While there are ways to mitigate the problem (broadening checks), they still never overcome the self-fulfilling prophecy. Amazon’s recommendations have the same issues. Amazon suggests other things that you might want with your purchase. If you purchase them, then the algorithm was right. If you don’t make a purchase, it’s unfair to say that the algorithm was wrong. Maybe it was a good match and you already had it, or maybe it was a good match and you can’t afford it. The only information that provides good feedback for the algorithm is the purchase. This exacerbates the self-fulfilling nature of the algorithm. It makes it look like the algorithm is working, but it is really impossible to tell whether it is or not.
Now look at the feedback Twitter gets. They can clearly get engagement metrics: how many tweets people retweet, quote, or like per actual tweet viewed. They can also see how many tweeted links are clicked. They cannot (I assume) measure how many tweets make me laugh or pause and think, but do not make me interact with their tool.
A related issues is that while Twitter’s relevance algorithm may be a net benefit to users, it is impossible for users to grasp that value. It’s calculations are a black box. Users have no idea why the algorithm is giving them the tweets they see. And they have no knowledge about what they aren’t seeing. This amplifies the problems the users have with the analytic and make them clamor for something that they at least understand — chronological order.
Given the signal to noise ratio that exists in the Twittersphere, a more nuanced solution is necessary. Twitter should not be forcing one particular view on my timeline.
The Outline of a Solution
I would love to provide an answer here about what those perspectives should be, but Twitter isn’t paying me to solve this problem. I know that the answer isn’t easy, but I have helped to solve similarly difficult problems for customers in the past.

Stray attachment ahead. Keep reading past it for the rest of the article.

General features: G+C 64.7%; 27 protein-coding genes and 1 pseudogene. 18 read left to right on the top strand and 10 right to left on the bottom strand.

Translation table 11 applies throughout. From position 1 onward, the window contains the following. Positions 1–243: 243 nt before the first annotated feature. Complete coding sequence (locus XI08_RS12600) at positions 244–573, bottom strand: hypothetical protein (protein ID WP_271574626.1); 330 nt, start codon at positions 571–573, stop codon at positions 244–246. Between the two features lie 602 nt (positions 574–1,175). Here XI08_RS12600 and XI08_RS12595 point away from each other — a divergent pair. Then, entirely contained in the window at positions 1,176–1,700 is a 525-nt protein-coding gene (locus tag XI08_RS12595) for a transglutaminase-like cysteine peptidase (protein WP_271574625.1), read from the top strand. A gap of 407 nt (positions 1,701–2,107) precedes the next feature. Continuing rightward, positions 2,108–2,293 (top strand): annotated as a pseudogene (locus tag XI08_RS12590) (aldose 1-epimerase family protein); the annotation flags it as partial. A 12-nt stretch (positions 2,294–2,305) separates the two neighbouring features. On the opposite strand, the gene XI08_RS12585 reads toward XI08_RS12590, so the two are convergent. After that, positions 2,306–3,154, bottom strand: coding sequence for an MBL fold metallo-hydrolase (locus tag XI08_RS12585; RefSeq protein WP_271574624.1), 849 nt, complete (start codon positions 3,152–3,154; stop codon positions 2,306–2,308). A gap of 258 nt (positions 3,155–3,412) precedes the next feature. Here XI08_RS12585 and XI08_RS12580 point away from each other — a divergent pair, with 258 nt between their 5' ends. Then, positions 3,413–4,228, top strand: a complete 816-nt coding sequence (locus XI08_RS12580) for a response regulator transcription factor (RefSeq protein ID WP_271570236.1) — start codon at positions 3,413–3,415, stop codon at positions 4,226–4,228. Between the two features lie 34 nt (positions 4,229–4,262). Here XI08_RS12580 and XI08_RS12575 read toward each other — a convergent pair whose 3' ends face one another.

A good system will allow its users to explore the space, and decide for themselves what is relevant. It will present all the data (the Tweets) in the frames of reference that helps users decide what is potentially valuable. Time may be relevant to tell a story, but Twitter is also filled with non-sequiters. Trending topics are important, except for when I don’t care about them.
A good system will allow its users to explore the space, and decide for themselves what is relevant.
At a broad level, the goal should be to utilize everyone’s personal context to guide discovery in their Twitterverse, wherever that path may lead. This does not mean user designed, but a space that shows relevant data to the user to let them choose their own path. Show users the boundaries of the space and give them free reign to operate within that space and tools to help them explore.
What the Twitter product team should be asking is, in what ways will people best manage the tweets that they receive? There are likely to be multiple answers. There are some people whose tweets I would probably always want to see — my brothers for example. There are others for which the hit ratio for me is much lower. Twitter should help me organize these, so that I can see when my brothers tweet (infrequently), but still see what interesting things others I follow are tweeting about. And no, Lists isn’t this. I can’t read every single tweet, so Twitter needs to provide a high-level overview of the Tweet space using multiple perspectives.
Part of the answer would be for Twitter to distill what I missed since I last checked in. The first thing I see when I open Twitter might not be a list of tweets, but an overview of my Twitterverse. This isn’t just a summary (counts of tweets, trending topics). It goes beyond that to place the tweets in multiple frames of reference that help me choose which tweets to view. This overview should let me choose where, when, and how to enter. It allows me to switch perspectives and jump around as I see fit. I might want to prioritize my follows so that I can more easily identify when people I truly care about are tweeting. Maybe I can see when people I follow tweet about topics I care about. Importantly, none of this can be captured in a single view or representation and certainly not in a list order.
It’s not enough to find one way to organize the tweets, or find the best way to filter the tweets. There is no single solution that will be great for everyone — and finding a middling solution will only make everyone frustrated with their experience. I think this is what Twitter did with its relevance algorithm.